Casa de Liberdade
My second project in Lisbon during summer 2014 was at Casa da Liberdade or Freedom House – MÁRIO CESARINY, an artistic space and multipurpose museum that pays homage to the poet and surrealist painter Mario Cesariny de Vasconcelos. It is located in the historic center of Lisbon, Alfama and in conjunction with the Perve Gallery, adjacent to it, hosts an artistic legacy bequeathed by the artist it is named after, including a collection that started growing in the 1990s consisting of different thematic groups dedicated to different artistic fields. It is a multifaceted space that is based on the unifying concept of freedom. Alongside works that can be defined as ‘orthodox’ Surrealism, in this space there is artwork focused on a range of approaches to exploring freedom, be it formal, narrative, epistemological, ideological, conceptual, political, or religious, by a range of artists. As someone that came into the creative industries as an arts manager via a non-traditional route having not studied art history, or not working specifically in a visual arts organization, but usually in a consultancy or audience development capacity, this provided me with the opportunity to learn more about important visual artists in Portugal. I’ve always been a lover of galleries and museums, usually contemporary, around the world, often with a particular interest in multidisciplinary, political and daring artists.
Cesariny is one of the most important Portuguese surrealist poets, as well as being a painter. He along with other Portuguese artists including Cruzeiro Seixas began the Lisbon surrealist movement. Seixas was a well-travelled painter and poet, and died aged 93 in 2013. This private gallery exists to share and promote the work of these artists in Portugal and internationally, and also promotes and exhibits the work of a range of artists from around the world at various International Art Fairs. During my time in Lisbon working with the gallery in Production and Communications, I have the opportunity to familiarize myself with the ‘Lusofonias’ exhibition, that has already visited Senegal and is heading to India in 2015. Lusofonias refers to a set of countries or states where Portuguese is spoken, including Brazil, Cape Verde and Mozambique, to name a few. The collection includes a range of work by artists from this range of countries.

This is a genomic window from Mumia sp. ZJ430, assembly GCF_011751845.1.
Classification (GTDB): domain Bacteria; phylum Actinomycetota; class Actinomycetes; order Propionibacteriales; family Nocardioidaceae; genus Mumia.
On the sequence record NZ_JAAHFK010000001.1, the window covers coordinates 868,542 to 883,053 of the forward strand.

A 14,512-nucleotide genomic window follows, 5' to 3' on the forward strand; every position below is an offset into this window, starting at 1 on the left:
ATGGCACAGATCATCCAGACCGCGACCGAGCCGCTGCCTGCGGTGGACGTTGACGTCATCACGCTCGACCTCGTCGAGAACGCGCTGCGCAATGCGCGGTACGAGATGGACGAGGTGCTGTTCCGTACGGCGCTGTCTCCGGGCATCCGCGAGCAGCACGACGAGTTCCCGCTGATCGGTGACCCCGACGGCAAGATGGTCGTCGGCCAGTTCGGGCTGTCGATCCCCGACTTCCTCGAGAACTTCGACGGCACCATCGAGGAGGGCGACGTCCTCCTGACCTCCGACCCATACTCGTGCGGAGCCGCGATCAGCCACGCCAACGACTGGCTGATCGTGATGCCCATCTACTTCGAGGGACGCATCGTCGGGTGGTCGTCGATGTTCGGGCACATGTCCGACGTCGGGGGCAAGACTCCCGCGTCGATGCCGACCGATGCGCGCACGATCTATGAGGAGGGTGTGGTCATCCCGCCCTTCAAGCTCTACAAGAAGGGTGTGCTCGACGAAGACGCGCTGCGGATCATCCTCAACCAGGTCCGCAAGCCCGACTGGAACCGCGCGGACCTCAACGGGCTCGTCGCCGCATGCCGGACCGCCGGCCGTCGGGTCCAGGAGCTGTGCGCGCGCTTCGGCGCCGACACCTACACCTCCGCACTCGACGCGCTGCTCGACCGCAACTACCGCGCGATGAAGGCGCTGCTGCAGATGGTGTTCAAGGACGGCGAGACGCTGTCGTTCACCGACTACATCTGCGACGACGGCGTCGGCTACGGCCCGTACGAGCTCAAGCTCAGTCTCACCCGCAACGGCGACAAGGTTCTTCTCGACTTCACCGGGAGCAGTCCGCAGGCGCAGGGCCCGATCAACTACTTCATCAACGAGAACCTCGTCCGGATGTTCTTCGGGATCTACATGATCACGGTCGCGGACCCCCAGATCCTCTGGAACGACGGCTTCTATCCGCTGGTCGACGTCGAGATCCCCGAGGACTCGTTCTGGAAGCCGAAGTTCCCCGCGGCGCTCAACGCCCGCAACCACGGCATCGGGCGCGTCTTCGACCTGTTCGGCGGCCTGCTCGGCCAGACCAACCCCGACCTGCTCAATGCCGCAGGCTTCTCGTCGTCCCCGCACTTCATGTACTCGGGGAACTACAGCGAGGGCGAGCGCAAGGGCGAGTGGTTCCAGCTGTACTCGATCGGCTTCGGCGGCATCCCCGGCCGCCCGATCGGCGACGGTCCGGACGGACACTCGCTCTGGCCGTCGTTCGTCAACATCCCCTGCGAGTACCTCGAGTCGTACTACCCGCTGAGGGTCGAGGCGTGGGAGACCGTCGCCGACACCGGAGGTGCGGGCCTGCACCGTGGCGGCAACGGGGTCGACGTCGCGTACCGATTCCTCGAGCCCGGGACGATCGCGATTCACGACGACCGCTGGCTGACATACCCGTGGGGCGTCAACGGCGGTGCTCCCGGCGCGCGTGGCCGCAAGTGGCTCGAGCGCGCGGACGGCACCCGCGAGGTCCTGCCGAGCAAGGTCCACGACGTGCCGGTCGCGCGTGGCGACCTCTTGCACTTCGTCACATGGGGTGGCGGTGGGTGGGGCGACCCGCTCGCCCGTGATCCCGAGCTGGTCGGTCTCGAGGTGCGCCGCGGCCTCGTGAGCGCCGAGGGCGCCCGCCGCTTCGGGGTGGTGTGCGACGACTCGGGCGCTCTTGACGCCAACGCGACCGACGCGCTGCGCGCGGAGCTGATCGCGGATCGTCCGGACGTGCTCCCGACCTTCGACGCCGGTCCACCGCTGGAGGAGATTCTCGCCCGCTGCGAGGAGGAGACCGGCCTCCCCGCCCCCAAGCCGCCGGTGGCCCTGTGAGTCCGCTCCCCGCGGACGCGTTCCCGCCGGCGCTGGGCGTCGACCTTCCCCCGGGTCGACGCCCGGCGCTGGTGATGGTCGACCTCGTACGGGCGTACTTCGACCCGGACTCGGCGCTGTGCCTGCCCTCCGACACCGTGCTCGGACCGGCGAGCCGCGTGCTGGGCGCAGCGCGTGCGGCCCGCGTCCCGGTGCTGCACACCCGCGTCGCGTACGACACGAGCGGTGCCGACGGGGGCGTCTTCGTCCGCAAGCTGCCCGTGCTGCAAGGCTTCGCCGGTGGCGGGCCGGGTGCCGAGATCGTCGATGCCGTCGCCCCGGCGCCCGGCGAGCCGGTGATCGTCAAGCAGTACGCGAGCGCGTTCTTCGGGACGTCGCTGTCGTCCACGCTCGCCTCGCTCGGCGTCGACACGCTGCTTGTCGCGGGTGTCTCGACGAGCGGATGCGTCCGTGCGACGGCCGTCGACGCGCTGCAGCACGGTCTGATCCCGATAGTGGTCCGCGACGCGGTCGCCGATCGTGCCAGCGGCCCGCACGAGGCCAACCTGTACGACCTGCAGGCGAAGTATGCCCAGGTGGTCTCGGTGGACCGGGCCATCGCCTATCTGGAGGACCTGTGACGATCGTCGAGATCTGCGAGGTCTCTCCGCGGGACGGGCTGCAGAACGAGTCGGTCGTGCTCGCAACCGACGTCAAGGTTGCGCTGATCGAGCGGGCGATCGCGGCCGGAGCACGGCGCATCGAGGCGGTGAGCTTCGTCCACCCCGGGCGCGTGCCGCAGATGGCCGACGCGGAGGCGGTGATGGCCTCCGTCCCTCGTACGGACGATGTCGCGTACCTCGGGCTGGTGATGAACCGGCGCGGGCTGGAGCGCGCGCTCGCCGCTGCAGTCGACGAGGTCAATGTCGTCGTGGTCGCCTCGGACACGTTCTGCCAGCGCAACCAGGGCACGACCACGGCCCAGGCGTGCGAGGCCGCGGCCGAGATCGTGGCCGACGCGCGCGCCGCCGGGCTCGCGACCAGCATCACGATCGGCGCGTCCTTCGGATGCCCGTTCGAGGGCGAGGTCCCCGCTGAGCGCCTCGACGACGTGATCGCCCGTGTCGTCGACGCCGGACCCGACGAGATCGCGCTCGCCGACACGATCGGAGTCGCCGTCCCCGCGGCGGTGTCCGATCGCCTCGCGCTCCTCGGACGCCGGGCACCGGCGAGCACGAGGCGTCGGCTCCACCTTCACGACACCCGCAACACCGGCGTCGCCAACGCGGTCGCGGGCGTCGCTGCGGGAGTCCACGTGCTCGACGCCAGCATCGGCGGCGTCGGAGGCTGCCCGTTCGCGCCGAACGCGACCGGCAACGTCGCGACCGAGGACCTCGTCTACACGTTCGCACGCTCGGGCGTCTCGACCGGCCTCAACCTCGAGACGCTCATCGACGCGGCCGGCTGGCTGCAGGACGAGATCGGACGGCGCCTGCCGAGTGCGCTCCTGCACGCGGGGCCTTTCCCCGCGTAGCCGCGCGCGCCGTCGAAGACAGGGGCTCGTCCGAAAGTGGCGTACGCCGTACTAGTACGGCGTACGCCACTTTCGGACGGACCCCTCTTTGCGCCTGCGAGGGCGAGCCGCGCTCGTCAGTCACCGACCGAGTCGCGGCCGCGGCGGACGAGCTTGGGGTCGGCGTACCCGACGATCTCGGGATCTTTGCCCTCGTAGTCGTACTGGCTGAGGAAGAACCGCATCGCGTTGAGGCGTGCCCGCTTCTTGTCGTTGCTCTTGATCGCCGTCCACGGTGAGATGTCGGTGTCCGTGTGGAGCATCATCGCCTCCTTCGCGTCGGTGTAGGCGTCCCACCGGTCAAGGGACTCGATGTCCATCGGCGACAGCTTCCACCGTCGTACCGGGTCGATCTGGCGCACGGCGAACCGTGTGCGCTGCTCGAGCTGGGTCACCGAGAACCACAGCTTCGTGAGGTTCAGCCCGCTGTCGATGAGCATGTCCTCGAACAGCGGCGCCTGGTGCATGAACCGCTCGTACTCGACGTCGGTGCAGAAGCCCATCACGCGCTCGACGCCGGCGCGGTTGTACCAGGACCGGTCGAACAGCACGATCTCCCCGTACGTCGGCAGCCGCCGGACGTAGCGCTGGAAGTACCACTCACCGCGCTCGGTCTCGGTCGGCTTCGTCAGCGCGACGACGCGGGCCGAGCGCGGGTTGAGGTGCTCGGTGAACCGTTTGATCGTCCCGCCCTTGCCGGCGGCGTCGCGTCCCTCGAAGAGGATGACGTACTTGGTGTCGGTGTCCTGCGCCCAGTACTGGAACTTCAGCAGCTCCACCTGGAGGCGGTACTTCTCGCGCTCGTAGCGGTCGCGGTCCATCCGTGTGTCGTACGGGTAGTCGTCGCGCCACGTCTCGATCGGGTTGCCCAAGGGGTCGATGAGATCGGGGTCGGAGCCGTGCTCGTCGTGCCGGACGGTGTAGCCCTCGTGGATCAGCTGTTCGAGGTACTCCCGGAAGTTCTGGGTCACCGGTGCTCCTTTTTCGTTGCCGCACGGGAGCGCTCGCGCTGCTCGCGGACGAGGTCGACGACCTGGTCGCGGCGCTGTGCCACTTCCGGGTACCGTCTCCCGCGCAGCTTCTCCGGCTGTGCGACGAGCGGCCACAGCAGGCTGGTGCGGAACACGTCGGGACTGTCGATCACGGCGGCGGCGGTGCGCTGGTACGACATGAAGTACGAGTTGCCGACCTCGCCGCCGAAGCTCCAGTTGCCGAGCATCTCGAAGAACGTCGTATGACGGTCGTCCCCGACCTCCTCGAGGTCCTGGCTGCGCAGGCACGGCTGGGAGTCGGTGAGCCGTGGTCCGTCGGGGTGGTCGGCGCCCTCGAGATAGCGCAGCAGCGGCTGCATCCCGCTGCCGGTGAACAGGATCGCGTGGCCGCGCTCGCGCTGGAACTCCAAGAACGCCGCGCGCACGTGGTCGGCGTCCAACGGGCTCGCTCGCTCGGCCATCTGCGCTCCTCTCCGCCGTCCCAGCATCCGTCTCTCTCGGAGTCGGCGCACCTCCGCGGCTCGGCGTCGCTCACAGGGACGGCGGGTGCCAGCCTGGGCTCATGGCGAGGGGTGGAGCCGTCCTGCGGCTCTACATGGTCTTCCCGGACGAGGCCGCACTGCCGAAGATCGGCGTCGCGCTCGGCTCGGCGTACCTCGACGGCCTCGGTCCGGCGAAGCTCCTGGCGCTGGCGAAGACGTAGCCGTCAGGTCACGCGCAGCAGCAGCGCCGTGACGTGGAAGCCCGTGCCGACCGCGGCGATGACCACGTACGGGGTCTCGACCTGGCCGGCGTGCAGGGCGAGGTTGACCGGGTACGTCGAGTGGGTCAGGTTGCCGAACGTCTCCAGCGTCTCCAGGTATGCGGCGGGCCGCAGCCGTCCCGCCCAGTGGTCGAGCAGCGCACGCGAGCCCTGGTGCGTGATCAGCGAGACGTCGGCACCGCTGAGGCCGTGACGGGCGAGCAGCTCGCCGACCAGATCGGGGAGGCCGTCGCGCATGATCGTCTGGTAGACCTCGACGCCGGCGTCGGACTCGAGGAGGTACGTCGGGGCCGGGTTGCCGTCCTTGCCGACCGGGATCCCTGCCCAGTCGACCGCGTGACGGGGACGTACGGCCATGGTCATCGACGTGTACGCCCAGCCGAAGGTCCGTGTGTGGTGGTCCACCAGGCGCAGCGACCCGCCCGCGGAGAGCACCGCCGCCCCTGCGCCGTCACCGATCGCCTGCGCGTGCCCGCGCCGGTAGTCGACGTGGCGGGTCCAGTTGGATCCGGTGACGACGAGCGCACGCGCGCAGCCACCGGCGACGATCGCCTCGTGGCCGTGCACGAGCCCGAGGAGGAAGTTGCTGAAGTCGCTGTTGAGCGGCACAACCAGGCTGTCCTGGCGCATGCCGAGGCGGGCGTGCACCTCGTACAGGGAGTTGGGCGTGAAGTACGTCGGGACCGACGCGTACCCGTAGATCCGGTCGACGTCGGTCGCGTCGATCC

One of the Portuguese artists to grab my attention from the Lusofonias collection is Joao Garcia Miguel, described as an artist of Globalization. He studied at the Faculty of Fine Arts in Lisbon and then began an interdisciplinary journey that lead him to the performing arts. He works between painting, installation and performance, otherwise known as ‘The Bear’ with a passion for taking risks and taking the audience on journeys that explore their inner being. What really attracts me is the significance of the concept of freedom in JGMs work, that is described in his artistic objectives: